Competitive Local Exchange Carriers
From the 1880's to the late 1980's, the American Telephone and Telegraph
Company (AT&T), was providing local, long-distance and international
telephone service to almost all residents of the United States of America
under a regulated monopoly arrangement, which allowed a certain amount of
guaranteed profit in return for an obligation to serve all areas.
Following a lengthy court proceeding, AT&T agreed to break up into 8
companies: 7 regional companies that would provide local telephone service
(the regional Bell companies), and a long-distance company (AT&T),
which would be de-regulated and subject to competition.
In the technical and legal discussions, these companies are
known as Local Exchange Carriers (LEC's) and Inter-Exchange Carriers (IXC's)
We are now entering a new phase of re-structuring, under which new
companies are invited to compete in the local service areas,
subject to rules set forth in the Telecommunications Act of 1996.
This transition is very complicated, and all parties are trying to
"tweak" the interpretation of the rules to gain a unique advantage.
The local telephone system represents a very large investment. It is
impractical to expect that several new companies each would lay
new cables to all residential areas. In order to allow new companies to
start gradually, the rules
- require the incumbent Local Exchange Carrier (ILEC) to allow new
competitors (Competitive LEC's or CLEC's) to rent the wires from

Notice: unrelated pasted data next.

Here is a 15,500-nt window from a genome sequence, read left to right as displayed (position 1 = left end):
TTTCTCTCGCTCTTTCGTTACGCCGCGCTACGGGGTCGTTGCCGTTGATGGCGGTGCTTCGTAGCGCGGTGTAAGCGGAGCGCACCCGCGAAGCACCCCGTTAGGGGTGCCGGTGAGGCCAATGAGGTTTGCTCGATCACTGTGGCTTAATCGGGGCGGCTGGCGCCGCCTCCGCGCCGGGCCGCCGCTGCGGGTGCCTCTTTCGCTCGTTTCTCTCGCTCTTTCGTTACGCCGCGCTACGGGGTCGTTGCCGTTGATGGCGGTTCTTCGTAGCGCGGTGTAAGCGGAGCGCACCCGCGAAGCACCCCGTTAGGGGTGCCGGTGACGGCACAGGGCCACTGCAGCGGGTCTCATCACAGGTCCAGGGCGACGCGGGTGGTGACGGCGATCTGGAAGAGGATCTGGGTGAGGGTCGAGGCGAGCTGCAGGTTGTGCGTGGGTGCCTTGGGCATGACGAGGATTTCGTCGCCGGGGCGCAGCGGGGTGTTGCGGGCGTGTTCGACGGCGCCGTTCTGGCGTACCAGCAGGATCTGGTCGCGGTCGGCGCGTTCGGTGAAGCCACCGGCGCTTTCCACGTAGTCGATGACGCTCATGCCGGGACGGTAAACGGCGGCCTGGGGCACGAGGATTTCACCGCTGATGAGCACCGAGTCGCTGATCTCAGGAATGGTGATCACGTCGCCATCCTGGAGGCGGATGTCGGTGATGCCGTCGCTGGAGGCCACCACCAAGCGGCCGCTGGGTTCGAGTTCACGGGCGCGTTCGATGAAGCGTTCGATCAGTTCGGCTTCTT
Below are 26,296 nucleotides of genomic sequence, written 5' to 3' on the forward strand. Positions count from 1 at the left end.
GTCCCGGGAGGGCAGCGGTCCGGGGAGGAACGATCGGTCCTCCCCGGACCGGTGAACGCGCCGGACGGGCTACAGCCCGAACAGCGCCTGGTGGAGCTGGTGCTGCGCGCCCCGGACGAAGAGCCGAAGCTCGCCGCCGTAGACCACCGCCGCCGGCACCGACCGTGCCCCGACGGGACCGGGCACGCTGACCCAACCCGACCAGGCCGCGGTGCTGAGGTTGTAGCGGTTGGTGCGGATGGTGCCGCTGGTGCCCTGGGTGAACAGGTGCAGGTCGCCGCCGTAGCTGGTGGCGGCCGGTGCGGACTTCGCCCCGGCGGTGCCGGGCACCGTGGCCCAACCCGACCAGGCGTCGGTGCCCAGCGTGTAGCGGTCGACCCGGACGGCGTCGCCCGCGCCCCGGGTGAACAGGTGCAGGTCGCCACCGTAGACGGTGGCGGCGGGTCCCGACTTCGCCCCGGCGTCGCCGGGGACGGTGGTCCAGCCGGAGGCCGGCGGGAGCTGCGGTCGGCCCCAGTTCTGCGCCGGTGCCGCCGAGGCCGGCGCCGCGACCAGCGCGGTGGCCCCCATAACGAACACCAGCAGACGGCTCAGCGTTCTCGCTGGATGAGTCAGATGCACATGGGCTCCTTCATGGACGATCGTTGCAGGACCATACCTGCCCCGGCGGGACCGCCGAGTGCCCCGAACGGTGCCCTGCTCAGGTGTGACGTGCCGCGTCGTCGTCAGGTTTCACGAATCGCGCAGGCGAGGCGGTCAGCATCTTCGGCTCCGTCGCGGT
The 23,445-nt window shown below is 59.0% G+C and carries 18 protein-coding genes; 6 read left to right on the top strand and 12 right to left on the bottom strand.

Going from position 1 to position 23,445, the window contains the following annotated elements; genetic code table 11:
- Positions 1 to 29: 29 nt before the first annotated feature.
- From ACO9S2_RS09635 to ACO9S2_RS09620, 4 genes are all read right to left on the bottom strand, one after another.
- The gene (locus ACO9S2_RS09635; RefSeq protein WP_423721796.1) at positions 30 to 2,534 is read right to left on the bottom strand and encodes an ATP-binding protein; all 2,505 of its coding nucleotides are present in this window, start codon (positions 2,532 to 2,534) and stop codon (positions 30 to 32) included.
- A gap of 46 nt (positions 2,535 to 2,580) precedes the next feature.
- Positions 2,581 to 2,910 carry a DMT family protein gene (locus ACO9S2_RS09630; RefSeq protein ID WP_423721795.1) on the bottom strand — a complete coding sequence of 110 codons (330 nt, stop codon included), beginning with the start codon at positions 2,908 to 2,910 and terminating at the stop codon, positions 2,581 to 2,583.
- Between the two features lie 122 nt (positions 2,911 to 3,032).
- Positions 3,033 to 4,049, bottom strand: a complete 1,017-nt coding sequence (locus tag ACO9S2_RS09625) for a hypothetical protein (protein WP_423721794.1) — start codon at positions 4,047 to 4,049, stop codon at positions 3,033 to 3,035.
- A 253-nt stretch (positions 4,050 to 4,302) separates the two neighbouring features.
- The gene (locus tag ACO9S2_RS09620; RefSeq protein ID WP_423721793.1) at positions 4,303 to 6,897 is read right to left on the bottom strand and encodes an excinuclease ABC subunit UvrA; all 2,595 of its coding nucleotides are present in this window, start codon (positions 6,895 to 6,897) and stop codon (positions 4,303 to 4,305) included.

the subscriber's house to the central office at a discounted price
- require the ILECs to negotiate interconnection agreements
so that when an ILEC subscriber calls a CLEC subscriber the call
will be connected, and can be profitably be connected without
charging the subscriber extra for these calls between companies
- require the ILEC to allow the CLEC to install their own equipment
in the ILEC's central office building at reasonable space rental rates
- suggest that when one LEC hands a call to another, they should pay
the other LEC a modest fee per call to complete the call
to the other LECs customer.
One interesting consequence of these rules has been that it is
profitable to be a specialized LEC serving a class of customers
that receive a lot of calls but make no calls of their own.
Internet Service Providers.
Three years ago, the telephone companies did not want ISPs as
customers, and tried to charge them unreasobaly high rates.
Today, some CLECs are offering ISPs to install free lines
in order to collect the call termination fees.
This website discusses
these issues in some detail.
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Revision 1.1 1999/08/13 06:29:00 lars
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